The Concussion Legacy Foundation is determined to usher in positive change on a national scale. The effort to solve the concussion crisis is no small task, but a national, collective effort gets us closer each day. Our programs are designed to educate and protect athletes at both the local and national level. Campaigns to make youth athletes safer build concussion awareness among parents and coaches.
Flag Football Under 14 was launched in 2018 to educate parents on the benefits of waiting to enroll their child in tackle football until age 14. Tackle football has been played for nearly 150 years, but only in the last 10 years has the scientific community begun investigating its long-term effects on the brain. The initial research is so concerning that until tackle football is proven safe for the developing brain, we urgently recommend parents only enroll their children in flag and other non-tackle versions of football before age 14. See what Hall of Famers and football stars support Flag Football Under 14, view the All-Time Greatest Team of players who didn't start tackle football until high school (which includes the top five players all-time), and read the Flag Football Under 14 White Paper at FlagFootballu14.org.
There are 44 million youth athletes in America. On Team Up Speak Up Day, we want as many as possible to hear a simple speech. The core message: that athletes have a responsibility to report to a team leader if they notice concussion symptoms in a teammate. Whether you are an athlete, coach, parent, medical professional, administrator or fan, you can help us lead this culture change by making sure this speech is given on your team or in your community. Take the pledge to let us know you'll play your part and #TeamUpSpeakUp to fight concussions.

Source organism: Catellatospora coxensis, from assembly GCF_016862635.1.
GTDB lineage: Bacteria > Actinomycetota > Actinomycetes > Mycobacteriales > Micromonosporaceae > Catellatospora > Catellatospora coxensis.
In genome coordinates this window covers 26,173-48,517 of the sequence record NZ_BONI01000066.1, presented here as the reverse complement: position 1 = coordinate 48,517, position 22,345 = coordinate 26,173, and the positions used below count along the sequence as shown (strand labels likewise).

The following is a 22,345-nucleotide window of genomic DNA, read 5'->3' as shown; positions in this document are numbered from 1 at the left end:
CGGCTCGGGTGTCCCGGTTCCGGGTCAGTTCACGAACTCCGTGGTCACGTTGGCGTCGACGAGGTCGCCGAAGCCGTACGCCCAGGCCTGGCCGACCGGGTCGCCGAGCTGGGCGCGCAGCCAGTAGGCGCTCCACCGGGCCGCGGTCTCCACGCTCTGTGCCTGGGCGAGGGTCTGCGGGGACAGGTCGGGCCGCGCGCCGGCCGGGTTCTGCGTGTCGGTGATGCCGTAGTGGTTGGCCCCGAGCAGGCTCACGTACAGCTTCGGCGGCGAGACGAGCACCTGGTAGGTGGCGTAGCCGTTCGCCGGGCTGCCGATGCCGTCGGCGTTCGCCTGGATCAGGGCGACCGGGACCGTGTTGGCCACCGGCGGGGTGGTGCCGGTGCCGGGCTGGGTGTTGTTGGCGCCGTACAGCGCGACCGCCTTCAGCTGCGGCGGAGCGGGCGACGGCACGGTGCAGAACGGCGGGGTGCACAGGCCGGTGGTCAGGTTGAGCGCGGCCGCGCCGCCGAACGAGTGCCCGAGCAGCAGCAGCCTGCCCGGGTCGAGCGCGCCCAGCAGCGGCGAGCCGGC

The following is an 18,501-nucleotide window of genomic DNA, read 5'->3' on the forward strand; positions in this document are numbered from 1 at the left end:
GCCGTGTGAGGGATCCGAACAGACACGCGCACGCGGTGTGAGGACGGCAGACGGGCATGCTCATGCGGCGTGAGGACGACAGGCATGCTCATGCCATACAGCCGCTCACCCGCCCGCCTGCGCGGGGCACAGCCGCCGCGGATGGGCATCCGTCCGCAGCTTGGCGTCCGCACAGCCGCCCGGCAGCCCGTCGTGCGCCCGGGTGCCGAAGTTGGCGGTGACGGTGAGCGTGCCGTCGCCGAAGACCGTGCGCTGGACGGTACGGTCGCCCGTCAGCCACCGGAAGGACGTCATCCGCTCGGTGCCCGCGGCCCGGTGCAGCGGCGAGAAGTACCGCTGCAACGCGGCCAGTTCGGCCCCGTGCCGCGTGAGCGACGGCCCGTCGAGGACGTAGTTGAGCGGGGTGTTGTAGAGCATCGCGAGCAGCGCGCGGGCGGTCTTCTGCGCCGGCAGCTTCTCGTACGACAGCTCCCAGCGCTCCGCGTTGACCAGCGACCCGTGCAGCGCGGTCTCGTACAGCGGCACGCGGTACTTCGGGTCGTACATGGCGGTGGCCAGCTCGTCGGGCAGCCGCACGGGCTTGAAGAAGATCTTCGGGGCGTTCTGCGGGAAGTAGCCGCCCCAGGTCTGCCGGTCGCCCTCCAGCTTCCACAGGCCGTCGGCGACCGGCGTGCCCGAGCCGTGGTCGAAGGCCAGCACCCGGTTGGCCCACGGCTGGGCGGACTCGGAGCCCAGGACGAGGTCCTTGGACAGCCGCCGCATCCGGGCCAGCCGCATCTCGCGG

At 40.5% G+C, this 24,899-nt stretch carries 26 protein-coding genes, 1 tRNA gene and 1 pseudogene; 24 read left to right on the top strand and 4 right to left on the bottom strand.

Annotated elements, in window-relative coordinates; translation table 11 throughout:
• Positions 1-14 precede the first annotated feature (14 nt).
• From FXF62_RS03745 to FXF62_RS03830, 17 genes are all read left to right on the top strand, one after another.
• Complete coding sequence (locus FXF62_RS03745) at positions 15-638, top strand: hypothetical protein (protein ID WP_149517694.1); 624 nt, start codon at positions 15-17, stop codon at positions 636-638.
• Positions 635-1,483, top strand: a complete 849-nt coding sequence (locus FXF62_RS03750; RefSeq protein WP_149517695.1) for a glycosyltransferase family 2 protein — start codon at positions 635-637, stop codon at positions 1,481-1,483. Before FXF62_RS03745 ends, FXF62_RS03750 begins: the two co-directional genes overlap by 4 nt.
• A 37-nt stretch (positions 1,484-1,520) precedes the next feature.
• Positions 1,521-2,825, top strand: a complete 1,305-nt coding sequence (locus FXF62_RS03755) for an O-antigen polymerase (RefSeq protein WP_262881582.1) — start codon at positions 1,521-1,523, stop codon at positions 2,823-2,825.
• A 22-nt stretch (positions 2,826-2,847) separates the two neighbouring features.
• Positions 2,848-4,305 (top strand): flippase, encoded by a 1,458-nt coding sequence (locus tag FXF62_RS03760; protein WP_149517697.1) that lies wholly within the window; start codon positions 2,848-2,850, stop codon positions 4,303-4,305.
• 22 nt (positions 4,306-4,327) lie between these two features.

The CLF Media Project is the first and only concussion reporting training curriculum for sports journalists and journalism students. The program trains sports media members how to cover concussions with accuracy and confidence through a Certification developed by some of the best sports journalists in the industry. Equipped with crucial concussion reporting lessons such as to not say “ding” or “bell-ringer”, or to never label a concussion as “mild”, sports media members can teach the public about concussion management guidelines simply by reporting to their massive audiences. See which sports media members are Concussion Reporting Certified, check out our Collaborating Schools of colleges teaching the Media Project curriculum, or browse our Media Toolkit to learn valuable concussion reporting lessons.
The Concussion Legacy Foundation delivers in-person education to constituents across the country. Team Up Against Concussions is a free 30-minute concussion education program for students in grades 4-12 utilized by schools, community centers and athletic programs. Trained volunteers educate student-athletes about concussions through discussion, video, and interactive games, teaching them that successful athletes play hard and play smart. Learn more about Team Up Against Concussions.
For a more in-depth concussion education program, we offer Advanced Concussion Training. It is a 60- to 90-minute comprehensive concussion education seminar for coaches, teachers, medical professionals, families, and athletes beyond the high school level. Using curriculum developed by Concussion Legacy Foundation co-founders Christopher Nowinski, Ph.D. and Dr. Robert Cantu, each seminar provides the information and inspiration to play safer sports through a multimedia presentation provided by trained staff. Learn more about Advanced Concussion Training.
The Concussion Legacy Foundation partnered with the Santa Clara University Institute of Sports Law and Ethics (ISLE) and U.S. Women's Soccer legends Brandi Chastain, Cindy Parlow Cone, and Joy Fawcett in 2014 on the Safer Soccer campaign to eliminate soccer headers prior to high school. Since that time, dozens of new supporters – from additional World Cup Champions, to powerful sports organizations, to youth leagues and clubs – have joined in support of Safer Soccer. In November of 2015, the campaign saw a major victory as U.S. Soccer announced a series of safety initiatives aimed at addressing concussions in youth soccer, including rules that will strictly prohibit players 10 and younger from heading the ball, and will reduce headers in practice for 11 to 13-year-old players. Learn more.